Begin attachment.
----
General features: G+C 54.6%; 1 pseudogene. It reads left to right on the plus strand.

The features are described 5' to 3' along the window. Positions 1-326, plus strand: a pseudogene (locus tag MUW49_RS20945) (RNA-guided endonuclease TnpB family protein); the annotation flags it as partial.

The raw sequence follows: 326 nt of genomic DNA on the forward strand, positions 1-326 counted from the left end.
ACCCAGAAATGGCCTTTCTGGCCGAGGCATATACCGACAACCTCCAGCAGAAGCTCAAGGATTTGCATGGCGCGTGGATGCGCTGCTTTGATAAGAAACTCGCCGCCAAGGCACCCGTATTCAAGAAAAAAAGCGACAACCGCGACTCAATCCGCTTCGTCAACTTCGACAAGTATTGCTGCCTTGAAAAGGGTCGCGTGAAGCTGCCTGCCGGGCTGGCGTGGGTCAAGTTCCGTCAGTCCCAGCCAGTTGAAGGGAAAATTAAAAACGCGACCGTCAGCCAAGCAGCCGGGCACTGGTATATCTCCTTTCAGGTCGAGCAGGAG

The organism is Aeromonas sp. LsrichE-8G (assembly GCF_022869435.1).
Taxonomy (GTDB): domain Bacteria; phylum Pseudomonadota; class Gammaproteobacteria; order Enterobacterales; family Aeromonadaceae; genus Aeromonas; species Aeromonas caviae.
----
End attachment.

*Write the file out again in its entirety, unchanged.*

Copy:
General features: G+C 54.6%; 1 pseudogene. It reads left to right on the plus strand.

The features are described 5' to 3' along the window. Positions 1-326, plus strand: a pseudogene (locus tag MUW49_RS20945) (RNA-guided endonuclease TnpB family protein); the annotation flags it as partial.

The raw sequence follows: 326 nt of genomic DNA on the forward strand, positions 1-326 counted from the left end.
ACCCAGAAATGGCCTTTCTGGCCGAGGCATATACCGACAACCTCCAGCAGAAGCTCAAGGATTTGCATGGCGCGTGGATGCGCTGCTTTGATAAGAAACTCGCCGCCAAGGCACCCGTATTCAAGAAAAAAAGCGACAACCGCGACTCAATCCGCTTCGTCAACTTCGACAAGTATTGCTGCCTTGAAAAGGGTCGCGTGAAGCTGCCTGCCGGGCTGGCGTGGGTCAAGTTCCGTCAGTCCCAGCCAGTTGAAGGGAAAATTAAAAACGCGACCGTCAGCCAAGCAGCCGGGCACTGGTATATCTCCTTTCAGGTCGAGCAGGAG

The organism is Aeromonas sp. LsrichE-8G (assembly GCF_022869435.1).
Taxonomy (GTDB): domain Bacteria; phylum Pseudomonadota; class Gammaproteobacteria; order Enterobacterales; family Aeromonadaceae; genus Aeromonas; species Aeromonas caviae.